Houses of Parliament, Cape Town
Did you know?
While Cape Town is South Africa’s legislative capital, the government’s administration is based in Pretoria.
One of the most delightful pedestrian thoroughfares in Cape Town is Government Avenue, where you are as likely to see a nut-munching squirrel as you are to see a passing politician on lunch break.
Strolling seawards past the lush Company’s Garden, you have the South African Library on your left and the rather grand Houses of Parliament on your right.
The original Parliament structure, complete with Corinthian porticos and a huge dome, was designed by Charles Freeman. The House of Assembly was the design of well-known architect, Sir Herbert Baker.
Built in 1885, the South African Houses of Parliament have since been 1 of the most dramatic political arenas in the world, at times rivalling even the British House of Lords for its lively debates.
In 1890 Cecil John Rhodes was elected prime minister of the Anglophile Cape Colony and he and his empire-building stalwarts occupied these halls of power for 5 years. In 1895 Rhodes, having backed the ill-fated Jameson Raid aimed at overthrowing President Paul Kruger’s gold-rich Transvaal, and was forced to resign his position.
The Houses of Parliament in Cape Town were witness to debates concerning the South African Anglo-Boer War, World War I, World War II and the political changing of the guard, from the United Party of General Jan Smuts to the National Party, whose brainchild was the loathed apartheid system.
In 1960, shortly before South Africa was declared a republic, the prime minister of Britain, Sir Harold MacMillan, made a speech in the South African Parliament that resounded around the world.
Dubbed the ‘Winds of Change speech’, it presaged Britain’s intent to free herself of her African colonies and ushered in a new era for the continent.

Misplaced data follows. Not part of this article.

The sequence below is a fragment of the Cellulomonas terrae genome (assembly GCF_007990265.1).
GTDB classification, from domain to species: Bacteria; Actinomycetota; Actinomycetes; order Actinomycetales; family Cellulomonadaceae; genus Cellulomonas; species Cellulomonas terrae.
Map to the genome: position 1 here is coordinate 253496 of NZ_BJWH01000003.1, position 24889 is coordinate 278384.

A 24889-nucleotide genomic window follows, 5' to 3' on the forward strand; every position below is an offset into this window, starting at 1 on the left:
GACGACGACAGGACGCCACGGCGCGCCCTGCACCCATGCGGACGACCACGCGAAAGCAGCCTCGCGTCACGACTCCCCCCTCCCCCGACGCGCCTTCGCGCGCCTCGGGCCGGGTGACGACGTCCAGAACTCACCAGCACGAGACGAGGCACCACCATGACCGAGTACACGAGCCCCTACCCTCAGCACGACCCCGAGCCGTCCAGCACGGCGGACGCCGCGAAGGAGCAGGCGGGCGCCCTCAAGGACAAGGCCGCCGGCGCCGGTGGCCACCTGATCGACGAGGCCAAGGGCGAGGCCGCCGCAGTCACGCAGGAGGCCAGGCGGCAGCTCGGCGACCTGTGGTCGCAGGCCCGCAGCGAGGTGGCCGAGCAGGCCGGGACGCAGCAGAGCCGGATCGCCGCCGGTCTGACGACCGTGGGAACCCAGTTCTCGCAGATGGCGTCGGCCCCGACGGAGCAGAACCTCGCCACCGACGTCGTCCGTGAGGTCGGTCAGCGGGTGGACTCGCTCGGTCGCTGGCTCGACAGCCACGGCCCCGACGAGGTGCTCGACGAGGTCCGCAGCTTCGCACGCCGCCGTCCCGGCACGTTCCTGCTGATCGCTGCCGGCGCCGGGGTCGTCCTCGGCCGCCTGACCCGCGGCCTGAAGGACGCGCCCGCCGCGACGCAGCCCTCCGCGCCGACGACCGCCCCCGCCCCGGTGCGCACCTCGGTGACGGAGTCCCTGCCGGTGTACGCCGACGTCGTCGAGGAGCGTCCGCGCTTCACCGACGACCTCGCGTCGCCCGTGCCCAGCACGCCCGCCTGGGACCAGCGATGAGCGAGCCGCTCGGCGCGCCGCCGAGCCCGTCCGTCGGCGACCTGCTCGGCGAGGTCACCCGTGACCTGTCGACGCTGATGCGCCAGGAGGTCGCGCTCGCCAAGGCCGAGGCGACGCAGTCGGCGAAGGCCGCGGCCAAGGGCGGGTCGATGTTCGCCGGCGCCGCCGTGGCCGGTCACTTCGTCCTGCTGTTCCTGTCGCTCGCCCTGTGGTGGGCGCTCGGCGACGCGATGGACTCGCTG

A scant 6 years later, there was high drama in the House of Assembly as a parliamentary messenger called Dimitri Tsafendas stabbed to death 1 of the grand masters of apartheid, Dr Hendrik Verwoerd, prime minister of South Africa at the time.
Some of the most stirring events in the Houses of Parliament during the apartheid era took place when opposition party members stood up to hold the Nationalist government to account for the disastrous effects of apartheid.
In 1994, the Houses of Parliament were witness to yet another phase for South Africa when Nelson Mandela stood up as the president after the country’s 1st democratic elections.
Politics aside, some of the main features enjoyed by visitors to the Houses of Parliament today are the 4000-odd collected artworks on display.
They embrace a wide range of creativity throughout the generations that have passed, and include a busy landscape painting by the jaunty French explorer Francois le Vaillant, pieces of satire by Daniel Boonzaier, a portrait of General Smuts by Sir William Orpen and an enormous Keiskamma Tapestry woven by the women of the village of Hamburg in the Eastern Cape.